Location: Crop Improvement and Protection Research
Project Number: 2038-21530-002-042-T
Project Type: Trust Fund Cooperative Agreement
Start Date: Apr 1, 2022
End Date: Mar 31, 2023
Monterey County, California harvests approximately 100,000 acres of lettuce (Lactuca sativa L.) valued at $1.2 billion per year. Local issues threatening this industry include, but are not limited to, the increased prevalence of Impatiens Necrotic Spot Virus (INSV) along with the co-occurrence of soil-borne pathogens such as Pythium wilt, and physiological disorders such as tipburn. INSV and the co-occurrence of Pythium wilt are relatively new problems in Monterey county since 2019, and considerable basic research needs to be done before solutions can be found. Resistance to tipburn is a continuing priority of the lettuce board, but losses due to INSV and other diseases in the field have prevented meaningful results from tipburn trials. Alternative greenhouse trials for tipburn resistant germplasm are necessary to continue to make progress in this area. Developing lettuce germplasm with genetic resistance to INSV and tipburn continues to be the most economical and environmentally safe method of control. Breeders are developing resistant lines, but continually need new information about the genetics and mechanisms by which the plant resists these threats in order to develop new, completely resistant varieties. Our objectives are: 1.) to develop a greenhouse protocol for screening breeding lines for tipburn; 2.) to screen existing breeding lines for markers associated with tipburn resistance; 3.) to develop a greenhouse protocol for inoculating lettuce with INSV and Pythium to observe and understand the basic immune response of the plant to these diseases separately and in conjunction.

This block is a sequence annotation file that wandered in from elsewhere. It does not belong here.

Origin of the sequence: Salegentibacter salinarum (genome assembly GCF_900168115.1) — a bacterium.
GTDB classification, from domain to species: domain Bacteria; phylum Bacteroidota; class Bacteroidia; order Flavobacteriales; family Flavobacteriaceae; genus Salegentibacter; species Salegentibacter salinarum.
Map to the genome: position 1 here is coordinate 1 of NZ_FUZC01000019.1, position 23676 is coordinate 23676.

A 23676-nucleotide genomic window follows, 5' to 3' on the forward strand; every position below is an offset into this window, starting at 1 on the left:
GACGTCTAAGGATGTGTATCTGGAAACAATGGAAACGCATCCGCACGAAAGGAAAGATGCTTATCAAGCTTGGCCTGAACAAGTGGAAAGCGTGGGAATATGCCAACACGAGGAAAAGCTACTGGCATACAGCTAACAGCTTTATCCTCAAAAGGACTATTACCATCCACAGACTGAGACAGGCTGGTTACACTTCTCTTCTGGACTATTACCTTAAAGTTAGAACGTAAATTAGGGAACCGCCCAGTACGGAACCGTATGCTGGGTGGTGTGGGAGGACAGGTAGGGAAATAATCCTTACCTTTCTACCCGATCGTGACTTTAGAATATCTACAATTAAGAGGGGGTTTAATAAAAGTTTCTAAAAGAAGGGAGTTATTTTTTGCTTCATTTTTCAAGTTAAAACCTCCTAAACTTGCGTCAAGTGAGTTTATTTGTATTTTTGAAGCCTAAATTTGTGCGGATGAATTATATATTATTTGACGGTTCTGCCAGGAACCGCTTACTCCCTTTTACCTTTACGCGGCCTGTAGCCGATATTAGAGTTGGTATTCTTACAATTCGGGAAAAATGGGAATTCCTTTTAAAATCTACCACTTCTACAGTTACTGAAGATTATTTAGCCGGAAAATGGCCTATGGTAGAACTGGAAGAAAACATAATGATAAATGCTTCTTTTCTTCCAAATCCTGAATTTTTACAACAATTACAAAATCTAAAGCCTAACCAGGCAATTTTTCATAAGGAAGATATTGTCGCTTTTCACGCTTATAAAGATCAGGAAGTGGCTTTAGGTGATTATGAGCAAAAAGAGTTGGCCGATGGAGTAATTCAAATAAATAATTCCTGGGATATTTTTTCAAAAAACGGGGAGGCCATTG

In order to develop a greenhouse protocol to screen breeding lines for tipburn, we will grow known susceptible cultivars in growth chambers under variable temperatures and humidity until tipburn is achieved. We will then replicate these conditions in greenhouses and score for tipburn using collaborators’ scoring protocols. Scores in greenhouses will be compared to field data collected in previous years. Developing markers associated with tipburn resistance will be approached by developing a PCR assay to screen for these markers in the parental lines from the published manuscript and the parental lines of the collaborator’s populations. These sequence data will be analyzed to confirm sequence similarity to published markers. Additional markers will then be developed, with emphasis on markers that can be assayed using restriction enzymes, or markers that amplify one variant and not the other. This will allow screening of populations to be based on a simple and inexpensive PCR and agarose gel assay, rather than requiring expensive sequencing. Plants from two tipburn-resistant populations developed by a collaborator will be grown in the greenhouse and screened for these markers. Plants with no tipburn under greenhouse conditions and the appropriate resistant markers will be developed further in future years when field trials can resume. Finally, to develop a greenhouse protocol for inoculating lettuce with INSV and Pythium, we will consult with collaborators with experience inoculating with INSV and Pythium. Pythium will be isolated from the field and developed on millet seed. Plants will be grown in the greenhouse and infected millet seed will be placed in the soil. INSV will be introduced via infected thrips. qPCR assays will be developed to quantify Pythium and ELISA assays will be used to quantify virus titers. We will collect data for regression analysis based on disease score x Pythium concentration, disease score x thrip pressure, disease score x INSV titers, disease score x Pythium concentration x INSV titers, disease score x days after inoculation with Pythium, disease score x days after inoculation with INSV, and we will conduct experiments in growth chambers on the effects of elevated temperature on disease progression.